O'Connor returns to podium glory after heartbreak in Athens
Published 09/08/2012 | 05:00
IT WAS the most dramatic comeback in Irish Olympic history, and the family of showjumper Cian O'Connor couldn't hide their joy after he took home a bronze.
His model sister Pippa led celebrations yesterday and kept a running commentary on Twitter as her brother battled it out in the showjumping final.
"So unbelievably proud of my brother. Winning a medal in the Olympics! Nerves of steel," she gushed following her brother's success.
She said that she had made a birthday wish that he would get through to the finals and then he went on to win a medal.
Mr O'Connor said last night: "It's funny, my sister Pippa texted me this morning and said she had a dream I'd got in and won a medal.
"So dreams can come true."
But as he stood on the podium, Mr O'Connor would have been aware that he almost didn't get the chance to compete.
Twice it looked as if his Olympic bid was doomed before fate intervened.
He only got into the squad after Horse Sport Ireland dramatically withdrew another rider, Denis Lynch's nomination, when his horse Latinus failed a hypersensitivity test on its legs. And yesterday he scraped into the final as first reserve when Swedish rider Rolf-Goran Bengtsson's horse Casall failed a veterinary test.
It was somehow apt that Mr O'Connor's route to Olympic glory was filled with as many ups and downs as a typical run on the showjumping course.
He was previously awarded a gold medal for showjumping at the 2004 Olympics in Athens, but he was forced to hand back the medal after his horse Waterford Crystal failed a drugs test.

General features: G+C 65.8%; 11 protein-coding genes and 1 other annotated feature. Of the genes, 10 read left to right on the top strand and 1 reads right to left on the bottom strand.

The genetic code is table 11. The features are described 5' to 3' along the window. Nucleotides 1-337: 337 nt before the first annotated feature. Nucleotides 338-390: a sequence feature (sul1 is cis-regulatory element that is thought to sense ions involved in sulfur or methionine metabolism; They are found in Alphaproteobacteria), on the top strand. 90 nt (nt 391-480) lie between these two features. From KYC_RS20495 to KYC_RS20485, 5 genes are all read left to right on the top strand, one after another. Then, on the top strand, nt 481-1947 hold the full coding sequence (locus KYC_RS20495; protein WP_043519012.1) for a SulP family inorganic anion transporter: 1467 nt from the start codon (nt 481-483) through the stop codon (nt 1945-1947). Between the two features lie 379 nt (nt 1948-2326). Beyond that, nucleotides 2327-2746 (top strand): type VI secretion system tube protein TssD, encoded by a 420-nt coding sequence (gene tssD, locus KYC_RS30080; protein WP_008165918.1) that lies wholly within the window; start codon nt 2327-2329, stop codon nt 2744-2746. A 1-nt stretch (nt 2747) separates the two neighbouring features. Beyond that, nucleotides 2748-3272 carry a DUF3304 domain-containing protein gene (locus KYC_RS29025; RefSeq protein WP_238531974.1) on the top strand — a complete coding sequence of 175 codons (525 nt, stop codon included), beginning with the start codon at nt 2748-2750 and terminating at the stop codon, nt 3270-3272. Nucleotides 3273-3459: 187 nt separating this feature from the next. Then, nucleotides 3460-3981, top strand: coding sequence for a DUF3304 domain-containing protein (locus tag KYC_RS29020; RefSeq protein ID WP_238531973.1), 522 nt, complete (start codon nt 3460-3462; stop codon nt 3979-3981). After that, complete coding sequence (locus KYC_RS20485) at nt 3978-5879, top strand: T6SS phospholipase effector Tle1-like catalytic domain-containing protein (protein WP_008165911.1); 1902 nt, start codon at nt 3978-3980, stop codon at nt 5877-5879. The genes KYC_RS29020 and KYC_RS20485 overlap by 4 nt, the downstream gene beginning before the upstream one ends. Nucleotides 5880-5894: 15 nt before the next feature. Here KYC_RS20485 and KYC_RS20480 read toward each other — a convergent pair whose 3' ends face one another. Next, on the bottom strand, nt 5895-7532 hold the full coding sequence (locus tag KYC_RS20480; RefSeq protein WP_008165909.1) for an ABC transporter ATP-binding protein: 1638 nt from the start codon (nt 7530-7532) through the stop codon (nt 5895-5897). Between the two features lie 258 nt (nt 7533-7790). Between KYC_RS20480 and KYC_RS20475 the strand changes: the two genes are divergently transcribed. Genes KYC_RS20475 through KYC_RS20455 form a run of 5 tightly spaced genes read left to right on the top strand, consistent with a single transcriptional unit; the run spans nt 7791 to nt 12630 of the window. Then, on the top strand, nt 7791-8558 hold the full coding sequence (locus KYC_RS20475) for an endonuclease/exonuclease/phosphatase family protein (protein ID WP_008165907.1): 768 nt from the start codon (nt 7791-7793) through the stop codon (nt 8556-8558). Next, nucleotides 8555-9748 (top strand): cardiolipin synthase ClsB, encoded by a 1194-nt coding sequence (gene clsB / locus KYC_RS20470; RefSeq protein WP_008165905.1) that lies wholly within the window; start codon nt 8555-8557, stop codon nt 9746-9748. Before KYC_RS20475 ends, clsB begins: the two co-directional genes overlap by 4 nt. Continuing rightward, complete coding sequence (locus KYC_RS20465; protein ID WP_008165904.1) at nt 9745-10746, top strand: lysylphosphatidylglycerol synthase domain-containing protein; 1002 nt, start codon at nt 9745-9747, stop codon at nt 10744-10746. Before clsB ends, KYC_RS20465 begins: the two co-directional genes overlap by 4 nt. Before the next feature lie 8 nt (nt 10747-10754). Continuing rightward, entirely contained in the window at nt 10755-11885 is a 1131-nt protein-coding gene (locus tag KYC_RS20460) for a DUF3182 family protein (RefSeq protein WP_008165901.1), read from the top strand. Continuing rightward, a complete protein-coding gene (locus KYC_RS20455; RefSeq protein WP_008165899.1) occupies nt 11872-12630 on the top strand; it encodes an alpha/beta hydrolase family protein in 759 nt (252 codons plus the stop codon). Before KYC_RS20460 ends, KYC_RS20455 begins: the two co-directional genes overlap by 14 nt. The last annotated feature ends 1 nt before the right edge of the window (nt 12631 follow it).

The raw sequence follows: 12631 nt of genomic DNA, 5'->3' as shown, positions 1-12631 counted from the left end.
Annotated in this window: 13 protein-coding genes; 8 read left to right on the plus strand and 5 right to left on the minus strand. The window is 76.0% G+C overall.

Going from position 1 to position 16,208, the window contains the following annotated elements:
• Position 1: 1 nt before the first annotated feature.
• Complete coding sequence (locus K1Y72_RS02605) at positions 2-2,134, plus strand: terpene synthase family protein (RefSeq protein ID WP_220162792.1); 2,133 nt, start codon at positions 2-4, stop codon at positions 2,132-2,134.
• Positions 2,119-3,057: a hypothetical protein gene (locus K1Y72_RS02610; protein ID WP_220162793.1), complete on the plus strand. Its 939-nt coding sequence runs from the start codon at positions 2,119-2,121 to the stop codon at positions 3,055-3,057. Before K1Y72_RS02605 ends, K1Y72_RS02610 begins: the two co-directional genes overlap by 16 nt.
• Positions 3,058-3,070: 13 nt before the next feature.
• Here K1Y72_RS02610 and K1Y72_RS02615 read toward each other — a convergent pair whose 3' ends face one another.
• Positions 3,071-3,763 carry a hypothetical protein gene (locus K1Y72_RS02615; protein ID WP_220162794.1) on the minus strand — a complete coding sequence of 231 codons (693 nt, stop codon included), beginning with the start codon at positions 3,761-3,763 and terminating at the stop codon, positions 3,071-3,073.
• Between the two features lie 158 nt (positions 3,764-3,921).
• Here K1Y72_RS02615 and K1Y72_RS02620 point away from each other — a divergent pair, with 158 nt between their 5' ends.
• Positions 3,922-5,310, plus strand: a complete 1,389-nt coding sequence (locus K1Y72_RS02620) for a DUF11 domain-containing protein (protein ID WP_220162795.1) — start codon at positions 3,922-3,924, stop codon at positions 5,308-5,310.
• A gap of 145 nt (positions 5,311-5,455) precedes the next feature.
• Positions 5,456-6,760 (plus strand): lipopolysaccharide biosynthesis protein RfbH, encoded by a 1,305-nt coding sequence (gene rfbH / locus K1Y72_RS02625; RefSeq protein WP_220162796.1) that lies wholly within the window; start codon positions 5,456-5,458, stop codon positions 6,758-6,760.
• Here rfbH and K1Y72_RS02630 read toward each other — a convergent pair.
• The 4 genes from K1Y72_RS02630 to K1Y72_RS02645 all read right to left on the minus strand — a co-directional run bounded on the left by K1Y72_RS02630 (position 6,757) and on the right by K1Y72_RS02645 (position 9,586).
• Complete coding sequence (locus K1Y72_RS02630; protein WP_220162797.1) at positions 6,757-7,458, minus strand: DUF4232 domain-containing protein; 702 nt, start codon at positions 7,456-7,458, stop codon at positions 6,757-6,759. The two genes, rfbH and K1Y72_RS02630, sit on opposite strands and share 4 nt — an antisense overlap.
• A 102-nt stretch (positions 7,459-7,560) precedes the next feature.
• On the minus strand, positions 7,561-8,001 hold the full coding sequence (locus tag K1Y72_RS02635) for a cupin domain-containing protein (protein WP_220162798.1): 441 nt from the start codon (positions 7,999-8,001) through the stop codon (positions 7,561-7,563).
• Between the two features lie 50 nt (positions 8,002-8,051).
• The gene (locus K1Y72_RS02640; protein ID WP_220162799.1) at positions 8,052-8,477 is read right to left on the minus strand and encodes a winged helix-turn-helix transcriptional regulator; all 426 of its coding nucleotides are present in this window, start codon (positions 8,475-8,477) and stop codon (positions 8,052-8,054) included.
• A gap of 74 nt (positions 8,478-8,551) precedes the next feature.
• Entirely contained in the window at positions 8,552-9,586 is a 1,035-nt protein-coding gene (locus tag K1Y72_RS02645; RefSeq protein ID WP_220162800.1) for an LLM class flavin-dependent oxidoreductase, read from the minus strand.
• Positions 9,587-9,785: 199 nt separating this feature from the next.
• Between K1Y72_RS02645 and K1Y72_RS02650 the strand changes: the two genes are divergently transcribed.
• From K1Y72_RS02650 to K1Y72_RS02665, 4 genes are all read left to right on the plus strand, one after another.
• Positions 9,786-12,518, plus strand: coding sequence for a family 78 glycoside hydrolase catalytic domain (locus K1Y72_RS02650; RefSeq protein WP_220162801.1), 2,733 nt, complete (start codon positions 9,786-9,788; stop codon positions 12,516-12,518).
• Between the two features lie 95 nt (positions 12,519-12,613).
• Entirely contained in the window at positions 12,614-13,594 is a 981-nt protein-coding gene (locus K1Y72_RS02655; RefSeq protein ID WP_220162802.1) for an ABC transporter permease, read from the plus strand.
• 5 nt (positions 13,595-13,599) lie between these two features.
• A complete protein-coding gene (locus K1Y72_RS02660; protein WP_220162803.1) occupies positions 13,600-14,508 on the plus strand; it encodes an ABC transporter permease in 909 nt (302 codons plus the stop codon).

He was banned from competition for three months. However, Mr O'Connor has always maintained his innocence and the FEI has never made a finding of fault against him.
Yesterday, he returned to the winners' podium as Irish fans proudly held the tricolour aloft.
Riding Blue Loyd 12, he gave it everything, clocking a faster time than Dutch rival Gerco Schroder in the jump-off for the silver, but he clipped a fence and was placed third.
Fionnuala Tighe, from Dublin but now living in Surrey, said at the venue in London: "It's been amazing.
"I hope this means more money will go into equestrianism in Ireland because the recession is taking its toll on the whole industry."
In the estate where Mr O'Connor lives outside Rathoath, Co Meath, his neighbours were just as overjoyed about the success of the rider.
"He's always been down to earth and stuck to his roots. He's done so much for the community and we're delighted for him," neighbour Pearl Hyland said.
"He keeps his training in Ireland and he still has his stables up the road.
"I was watching the final with my two girls and we were on the edge of the seat. He was unfortunate with all that stuff at the last Games and he really deserved it this time," she added.
Junior Sports Minister Michael Ring, who was at the final for the jump-off, said Mr O'Connor's medal was a superb achievement.
"Winning an Olympic medal is a proud day for Cian and his family and for Ireland," he said.
And President Michael D Higgins described Mr O'Connor's win as a great result for Irish showjumping.
"He showed great skill and determination all week and thoroughly deserves this bronze medal," said Mr Higgins.